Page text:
When Dads Eat Out, Kids Do Too

Putting Dad in charge of dinner is the most likely factor leading to families eating out at restaurants, a new study finds.

Traveling with parents is the next most influential factor, followed by a father's perception of the importance of a family dinner, said study researcher Alex McIntosh, a professor at Texas A&M University.

Parental work variables such as Mom and Dad working 9-to-5 jobs -- are also influencing factors, McIntosh said.

Eating out, while enjoyable, can strain wallets and health.

American families are already known to spend half their food budget in restaurants, according to the United States Department of Agriculture. And eating out can also lead people to consume extra calories.

One study, published in January in the Journal of the American Dietetic Association, showed that meals eaten in restaurants contain more calories than may be reported.

Therefore, it's important to identify the factors that influence people to eat out, especially at fast-food restaurants, McIntosh said.

However, "there is nothing intrinsically wrong with going out for meals," McIntosh told MyHealthNewsDaily. "Restaurants, particularly those that have healthy children's meals, ought to be pursued. Parents, particularly fathers, need to become more aware of the nutritional values of various foods."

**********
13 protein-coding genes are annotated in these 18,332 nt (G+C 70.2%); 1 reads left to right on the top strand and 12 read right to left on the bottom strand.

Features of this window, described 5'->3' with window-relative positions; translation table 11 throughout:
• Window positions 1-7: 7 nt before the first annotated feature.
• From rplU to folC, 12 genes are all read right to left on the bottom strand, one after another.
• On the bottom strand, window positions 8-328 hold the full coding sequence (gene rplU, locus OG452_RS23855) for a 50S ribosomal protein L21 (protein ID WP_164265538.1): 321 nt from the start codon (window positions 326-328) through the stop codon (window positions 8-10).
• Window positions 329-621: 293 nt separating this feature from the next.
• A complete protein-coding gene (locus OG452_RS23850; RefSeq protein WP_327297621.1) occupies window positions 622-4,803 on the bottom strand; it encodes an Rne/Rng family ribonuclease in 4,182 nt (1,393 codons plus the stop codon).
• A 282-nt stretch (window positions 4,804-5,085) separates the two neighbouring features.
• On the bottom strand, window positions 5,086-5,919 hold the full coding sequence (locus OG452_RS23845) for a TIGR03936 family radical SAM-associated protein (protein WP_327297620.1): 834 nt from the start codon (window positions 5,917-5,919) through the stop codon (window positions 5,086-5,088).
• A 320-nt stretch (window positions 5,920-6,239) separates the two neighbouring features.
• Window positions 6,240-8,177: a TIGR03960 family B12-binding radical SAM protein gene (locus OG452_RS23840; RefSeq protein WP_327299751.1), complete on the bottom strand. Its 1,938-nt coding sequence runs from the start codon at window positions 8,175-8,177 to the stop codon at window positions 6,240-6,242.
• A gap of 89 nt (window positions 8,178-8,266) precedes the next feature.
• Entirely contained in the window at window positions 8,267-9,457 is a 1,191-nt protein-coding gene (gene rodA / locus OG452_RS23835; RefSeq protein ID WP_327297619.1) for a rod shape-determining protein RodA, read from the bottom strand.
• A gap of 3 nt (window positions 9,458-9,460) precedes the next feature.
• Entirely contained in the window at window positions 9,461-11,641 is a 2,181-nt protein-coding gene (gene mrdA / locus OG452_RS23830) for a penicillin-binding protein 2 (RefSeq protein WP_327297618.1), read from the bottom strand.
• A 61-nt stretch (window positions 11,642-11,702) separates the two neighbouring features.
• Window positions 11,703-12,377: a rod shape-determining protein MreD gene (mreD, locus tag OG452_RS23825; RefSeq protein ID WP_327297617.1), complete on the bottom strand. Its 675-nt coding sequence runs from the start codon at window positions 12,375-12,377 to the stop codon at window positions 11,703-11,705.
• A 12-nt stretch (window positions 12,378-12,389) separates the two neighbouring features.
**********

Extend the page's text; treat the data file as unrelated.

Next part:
This will become easier as more and more restaurants provide nutritional information on their menus , he said. Right now, only chains will be required to provide nutritional information, "but hopefully nonchain restaurants will begin to do this on a voluntary basis," he said.

McIntosh's research is based on interviews with parents and children (ranging from ages 9 to 15) of 312 families in Houston. Interview questions determined parenting styles, parents' perception of family meal time and parental work schedules.

While dads eating out are the biggest factor influencing kids to also eat at restaurants , "it is not entirely clear why dads are eating out more frequently, other than for business reasons," McIntosh said.

The study is published in the May/June issue of the Journal of Nutrition Education and Behavior.

Pass it on: Dad's eating-out habits are the biggest influence for kids' eating-out habits.

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Amanda Chan
Amanda Chan was a staff writer for Live Science Health. She holds a bachelor's degree in journalism and mass communication from the Walter Cronkite School of Journalism and Mass Communication at Arizona State University, and a master's degree in journalism from Columbia University.